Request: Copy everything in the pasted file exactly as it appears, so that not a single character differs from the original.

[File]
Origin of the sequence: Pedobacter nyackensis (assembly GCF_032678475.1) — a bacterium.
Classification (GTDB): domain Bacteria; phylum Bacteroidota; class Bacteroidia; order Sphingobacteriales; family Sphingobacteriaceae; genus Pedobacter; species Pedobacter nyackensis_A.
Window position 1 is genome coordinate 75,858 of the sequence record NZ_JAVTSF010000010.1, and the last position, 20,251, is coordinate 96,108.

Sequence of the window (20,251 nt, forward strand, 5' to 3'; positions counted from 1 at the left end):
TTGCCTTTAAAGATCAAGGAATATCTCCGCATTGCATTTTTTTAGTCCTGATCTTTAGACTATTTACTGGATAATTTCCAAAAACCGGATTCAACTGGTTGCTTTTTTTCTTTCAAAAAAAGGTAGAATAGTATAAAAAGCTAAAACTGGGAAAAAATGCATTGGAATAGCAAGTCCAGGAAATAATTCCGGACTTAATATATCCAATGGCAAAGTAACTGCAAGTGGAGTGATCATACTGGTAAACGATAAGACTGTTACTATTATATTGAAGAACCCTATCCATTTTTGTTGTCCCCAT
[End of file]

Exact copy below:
Origin of the sequence: Pedobacter nyackensis (assembly GCF_032678475.1) — a bacterium.
Classification (GTDB): domain Bacteria; phylum Bacteroidota; class Bacteroidia; order Sphingobacteriales; family Sphingobacteriaceae; genus Pedobacter; species Pedobacter nyackensis_A.
Window position 1 is genome coordinate 75,858 of the sequence record NZ_JAVTSF010000010.1, and the last position, 20,251, is coordinate 96,108.

Sequence of the window (20,251 nt, forward strand, 5' to 3'; positions counted from 1 at the left end):
TTGCCTTTAAAGATCAAGGAATATCTCCGCATTGCATTTTTTTAGTCCTGATCTTTAGACTATTTACTGGATAATTTCCAAAAACCGGATTCAACTGGTTGCTTTTTTTCTTTCAAAAAAAGGTAGAATAGTATAAAAAGCTAAAACTGGGAAAAAATGCATTGGAATAGCAAGTCCAGGAAATAATTCCGGACTTAATATATCCAATGGCAAAGTAACTGCAAGTGGAGTGATCATACTGGTAAACGATAAGACTGTTACTATTATATTGAAGAACCCTATCCATTTTTGTTGTCCCCAT